The ACOs hogtied the injured deer, who was still hanging upside down and thrashing, and pulled out a knife to cut off his leg:

“I told them it was inhumane to cut off the buck’s leg while he was still alive without any anesthesia,” Johnson said. “The officer told me, ‘What does it matter, he’s going to be euthanized anyway?’”

Dr. Johnson offered to have her husband cut the fence but the ACOs told her to leave, threatening to let the deer to suffer in pain and do nothing at all so long as she was there.  After she left the ACOs slit the deer’s throat and watched him to bleed to death.

Dr. Johnson filed an animal cruelty complaint with Orange Co Animal Care:

Scott Weldy, a Lake Forest veterinarian who for years has helped Fish and Wildlife officers as well as animal control officers deal with wildlife, was called to do a report on the buck’s death.

When Weldy and fellow veterinarian Kristian Krause went to perform the necropsy, they were horrified. The buck’s front legs were tied together and one hind leg was attached to his neck.

Dr. Weldy characterized the suffering endured by the deer after his throat was slit as “inhumane and unbearable.”  The two ACOs have been on paid leave since October 1.  The Orange Co DA is investigating but the results of the investigation sound like a foregone conclusion:

“Whether you agree with what they did or not, it’s not a crime,” said Susan Kang Schroeder, chief of staff at the District Attorney’s Office.

If that’s the case I imagine Ms. Schroeder will have no problem pointing out the applicable statute which states that ACOs can hack up animals with knives as they see fit.

Mercifully, it sounds like there is at least one person willing to do his job in Orange Co:

County Supervisor Todd Spitzer has been investigating this on his own since being notified by Johnson.

“County training does not authorize the slitting of an animal’s throat so it can bleed out slowly,” Spitzer said. “It’s inhumane and unconscionable with folks we want in the county dealing with animals.”

Yeah, that would be like the minimum requirement for an ACO I would think:  the not cutting animals thing.

(Thank you Clarice for the link.)

Feds Round Up Geese Families and Gas Them

The next time you see a cat hater spewing misinformation about how cats kill zillions of birds, remind them of the verifiable fact that the US government killed 4 million animals, mostly birds, last year.  That number includes tens of thousands of beautiful Canadian geese.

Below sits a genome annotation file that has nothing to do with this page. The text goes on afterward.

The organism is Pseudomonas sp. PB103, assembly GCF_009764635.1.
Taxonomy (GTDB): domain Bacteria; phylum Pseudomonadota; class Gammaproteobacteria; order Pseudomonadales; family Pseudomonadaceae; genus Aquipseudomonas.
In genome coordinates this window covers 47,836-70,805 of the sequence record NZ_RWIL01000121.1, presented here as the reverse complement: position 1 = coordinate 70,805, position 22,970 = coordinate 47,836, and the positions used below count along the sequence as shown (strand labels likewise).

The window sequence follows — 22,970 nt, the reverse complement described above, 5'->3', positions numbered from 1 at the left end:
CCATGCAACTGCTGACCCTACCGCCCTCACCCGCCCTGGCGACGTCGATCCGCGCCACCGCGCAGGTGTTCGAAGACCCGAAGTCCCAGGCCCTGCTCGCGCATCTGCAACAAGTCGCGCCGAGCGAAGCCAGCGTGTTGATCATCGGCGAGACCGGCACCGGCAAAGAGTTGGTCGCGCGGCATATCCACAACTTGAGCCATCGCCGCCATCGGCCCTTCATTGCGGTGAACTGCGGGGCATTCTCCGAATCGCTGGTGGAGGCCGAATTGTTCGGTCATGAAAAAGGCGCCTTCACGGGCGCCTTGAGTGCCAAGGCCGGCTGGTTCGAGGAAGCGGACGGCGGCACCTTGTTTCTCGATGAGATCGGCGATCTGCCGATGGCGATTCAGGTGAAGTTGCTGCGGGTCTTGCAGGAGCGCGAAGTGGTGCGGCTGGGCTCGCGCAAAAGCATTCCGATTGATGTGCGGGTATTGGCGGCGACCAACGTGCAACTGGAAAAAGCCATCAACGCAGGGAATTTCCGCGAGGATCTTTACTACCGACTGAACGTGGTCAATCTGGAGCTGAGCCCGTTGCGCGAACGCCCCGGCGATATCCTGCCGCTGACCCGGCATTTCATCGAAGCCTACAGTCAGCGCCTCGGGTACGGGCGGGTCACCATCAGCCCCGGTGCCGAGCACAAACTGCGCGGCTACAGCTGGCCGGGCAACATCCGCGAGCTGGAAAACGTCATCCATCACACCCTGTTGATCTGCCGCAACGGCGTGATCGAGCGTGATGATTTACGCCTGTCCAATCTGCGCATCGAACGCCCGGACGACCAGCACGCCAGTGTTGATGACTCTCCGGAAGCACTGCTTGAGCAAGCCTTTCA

The government’s only criteria for killing appears to be a complaint from someone/anyone describing the birds as a nuisance.  And the killing is done in the cruelest of ways, as detailed in this recent story from Youngstown, Ohio.

Goslings [Image via Wikipedia]

Goslings [Image via Wikipedia]

Two hundred thirty-eight adult geese and their babies were targeted for extermination at Mill Creek Park.  Wildlife officials waited until June to kill the geese since they are most vulnerable at that time – the goslings are too young to fly and the adults have temporarily lost their ability to fly due to molting.  Unable to escape their killers, these adult and baby geese were herded into a chamber and gassed to death – an agonizing way for animals of any age to die.

Let’s be clear:  these are not fabricated numbers based on junk science like the now debunked cat claims, these are government reported numbers of kills.  All done for convenience in the most horrifying manner imaginable.  And paid for by American taxpayers.  The feds seem to have something in common with local government run “shelters” with regard to convenience killing of animals – and that is not a good thing.

(Thanks Arlene for the link.)

Potential Good News for Whales (Giant Asterisk)

Warning: Second link contains an image of a dead whale.

Minke whale, [x]

Minke whale, [x]

In 1986, the International Whaling Commission (IWC) banned commercial whaling but this did not prevent countries from hunting whales.  Indeed, a few countries dropped out of the IWC or simply “opted out” of the ban in order to continue killing whales for profit.  The 1986 ban also offered exceptions for aboriginal people, such as those in Alaska, to continue their traditional whale hunts and for the killing of whales in the name of science.  Japan has infamously made use of the scientific research exception, killing hundreds of whales every year, including endangered species.

Australia filed suit against Japan for its whale killing in the United Nations’ International Court of Justice.  This week, the court agreed with Australia that Japan’s whale killings do not appear to be scientific in nature, citing:

  • Japan could use non-lethal methods to collect the data it purportedly seeks.
  • The sample sizes are not justified.
  • There is no time-frame for the research to be concluded.
  • Japan doesn’t talk whale science with other whale scientists.
  • Very little scientific output has been produced as a result of the mass slaughter.

The UN Court determined Japan’s science was not so sciencey and ordered the country to stop hunting Antarctic whales.  Japan says it will comply with the order but Agriculture, Forestry and Fisheries Minister Yoshimasa Hayashi, who regularly eats science whale meat, vowed to “closely examine the ruling and swiftly figure out ways to continue whaling” which doesn’t exactly scream Compliance so much as it does Sinister Scheming 2.0.  The ag minister seems very enthusiastic about continued killings, apparently because science must not be thwarted whale meat is ALL THE DELICIOUS.

There do not appear to be any meaningful repercussions if Japan decides not to comply with the order or comes up with some new loophole to exploit.  And the order only applies to large whales, meaning that Japan’s slaughter of dolphins and small whales in Taiji Cove will continue.  But the ruling is significant in that it calls out fake science (more, please) and puts additional international pressure on Japan to stop the killing, for what it’s worth.

By the way Australia, next time we run into each other I’ll be giving you a long hug, past the point of awkwardness and bordering on creepy.